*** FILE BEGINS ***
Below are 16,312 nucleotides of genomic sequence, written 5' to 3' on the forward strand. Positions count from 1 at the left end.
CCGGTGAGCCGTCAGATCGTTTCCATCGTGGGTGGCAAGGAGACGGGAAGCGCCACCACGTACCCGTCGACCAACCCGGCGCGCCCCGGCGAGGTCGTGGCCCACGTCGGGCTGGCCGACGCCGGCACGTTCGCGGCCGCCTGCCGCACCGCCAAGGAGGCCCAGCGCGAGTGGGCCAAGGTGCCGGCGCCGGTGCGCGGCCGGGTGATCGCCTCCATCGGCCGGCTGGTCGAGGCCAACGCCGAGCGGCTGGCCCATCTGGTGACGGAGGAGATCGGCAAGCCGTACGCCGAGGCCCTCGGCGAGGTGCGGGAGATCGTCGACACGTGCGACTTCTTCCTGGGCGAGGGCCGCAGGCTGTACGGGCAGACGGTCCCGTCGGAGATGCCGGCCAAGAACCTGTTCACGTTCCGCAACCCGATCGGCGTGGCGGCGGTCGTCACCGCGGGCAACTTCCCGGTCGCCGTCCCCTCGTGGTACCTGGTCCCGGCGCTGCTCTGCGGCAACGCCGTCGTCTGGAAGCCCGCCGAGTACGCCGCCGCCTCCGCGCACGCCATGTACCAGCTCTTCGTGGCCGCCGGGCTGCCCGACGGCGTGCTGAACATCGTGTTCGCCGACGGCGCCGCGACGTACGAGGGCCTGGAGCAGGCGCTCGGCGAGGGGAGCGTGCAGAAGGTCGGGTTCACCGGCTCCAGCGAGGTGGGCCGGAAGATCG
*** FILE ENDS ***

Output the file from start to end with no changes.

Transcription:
Below are 16,312 nucleotides of genomic sequence, written 5' to 3' on the forward strand. Positions count from 1 at the left end.
CCGGTGAGCCGTCAGATCGTTTCCATCGTGGGTGGCAAGGAGACGGGAAGCGCCACCACGTACCCGTCGACCAACCCGGCGCGCCCCGGCGAGGTCGTGGCCCACGTCGGGCTGGCCGACGCCGGCACGTTCGCGGCCGCCTGCCGCACCGCCAAGGAGGCCCAGCGCGAGTGGGCCAAGGTGCCGGCGCCGGTGCGCGGCCGGGTGATCGCCTCCATCGGCCGGCTGGTCGAGGCCAACGCCGAGCGGCTGGCCCATCTGGTGACGGAGGAGATCGGCAAGCCGTACGCCGAGGCCCTCGGCGAGGTGCGGGAGATCGTCGACACGTGCGACTTCTTCCTGGGCGAGGGCCGCAGGCTGTACGGGCAGACGGTCCCGTCGGAGATGCCGGCCAAGAACCTGTTCACGTTCCGCAACCCGATCGGCGTGGCGGCGGTCGTCACCGCGGGCAACTTCCCGGTCGCCGTCCCCTCGTGGTACCTGGTCCCGGCGCTGCTCTGCGGCAACGCCGTCGTCTGGAAGCCCGCCGAGTACGCCGCCGCCTCCGCGCACGCCATGTACCAGCTCTTCGTGGCCGCCGGGCTGCCCGACGGCGTGCTGAACATCGTGTTCGCCGACGGCGCCGCGACGTACGAGGGCCTGGAGCAGGCGCTCGGCGAGGGGAGCGTGCAGAAGGTCGGGTTCACCGGCTCCAGCGAGGTGGGCCGGAAGATCG